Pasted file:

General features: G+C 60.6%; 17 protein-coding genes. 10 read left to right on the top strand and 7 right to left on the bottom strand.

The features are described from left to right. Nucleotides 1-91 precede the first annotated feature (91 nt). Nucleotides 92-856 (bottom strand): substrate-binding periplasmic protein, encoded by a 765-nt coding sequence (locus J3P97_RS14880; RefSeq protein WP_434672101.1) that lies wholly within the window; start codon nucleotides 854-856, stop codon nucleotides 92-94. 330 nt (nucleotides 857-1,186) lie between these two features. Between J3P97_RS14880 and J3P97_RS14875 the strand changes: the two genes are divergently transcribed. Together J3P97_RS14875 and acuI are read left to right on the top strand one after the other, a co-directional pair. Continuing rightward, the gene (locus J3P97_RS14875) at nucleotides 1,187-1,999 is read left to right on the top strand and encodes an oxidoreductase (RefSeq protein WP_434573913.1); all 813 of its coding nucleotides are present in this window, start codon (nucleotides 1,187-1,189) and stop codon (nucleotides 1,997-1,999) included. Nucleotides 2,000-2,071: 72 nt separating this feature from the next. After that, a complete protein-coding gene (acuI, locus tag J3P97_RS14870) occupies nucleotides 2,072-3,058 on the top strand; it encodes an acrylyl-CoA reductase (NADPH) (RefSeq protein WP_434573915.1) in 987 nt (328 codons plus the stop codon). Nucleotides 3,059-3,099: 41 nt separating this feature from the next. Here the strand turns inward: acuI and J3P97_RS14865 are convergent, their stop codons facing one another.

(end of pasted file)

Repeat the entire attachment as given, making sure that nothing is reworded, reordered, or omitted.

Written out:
General features: G+C 60.6%; 17 protein-coding genes. 10 read left to right on the top strand and 7 right to left on the bottom strand.

The features are described from left to right. Nucleotides 1-91 precede the first annotated feature (91 nt). Nucleotides 92-856 (bottom strand): substrate-binding periplasmic protein, encoded by a 765-nt coding sequence (locus J3P97_RS14880; RefSeq protein WP_434672101.1) that lies wholly within the window; start codon nucleotides 854-856, stop codon nucleotides 92-94. 330 nt (nucleotides 857-1,186) lie between these two features. Between J3P97_RS14880 and J3P97_RS14875 the strand changes: the two genes are divergently transcribed. Together J3P97_RS14875 and acuI are read left to right on the top strand one after the other, a co-directional pair. Continuing rightward, the gene (locus J3P97_RS14875) at nucleotides 1,187-1,999 is read left to right on the top strand and encodes an oxidoreductase (RefSeq protein WP_434573913.1); all 813 of its coding nucleotides are present in this window, start codon (nucleotides 1,187-1,189) and stop codon (nucleotides 1,997-1,999) included. Nucleotides 2,000-2,071: 72 nt separating this feature from the next. After that, a complete protein-coding gene (acuI, locus tag J3P97_RS14870) occupies nucleotides 2,072-3,058 on the top strand; it encodes an acrylyl-CoA reductase (NADPH) (RefSeq protein WP_434573915.1) in 987 nt (328 codons plus the stop codon). Nucleotides 3,059-3,099: 41 nt separating this feature from the next. Here the strand turns inward: acuI and J3P97_RS14865 are convergent, their stop codons facing one another.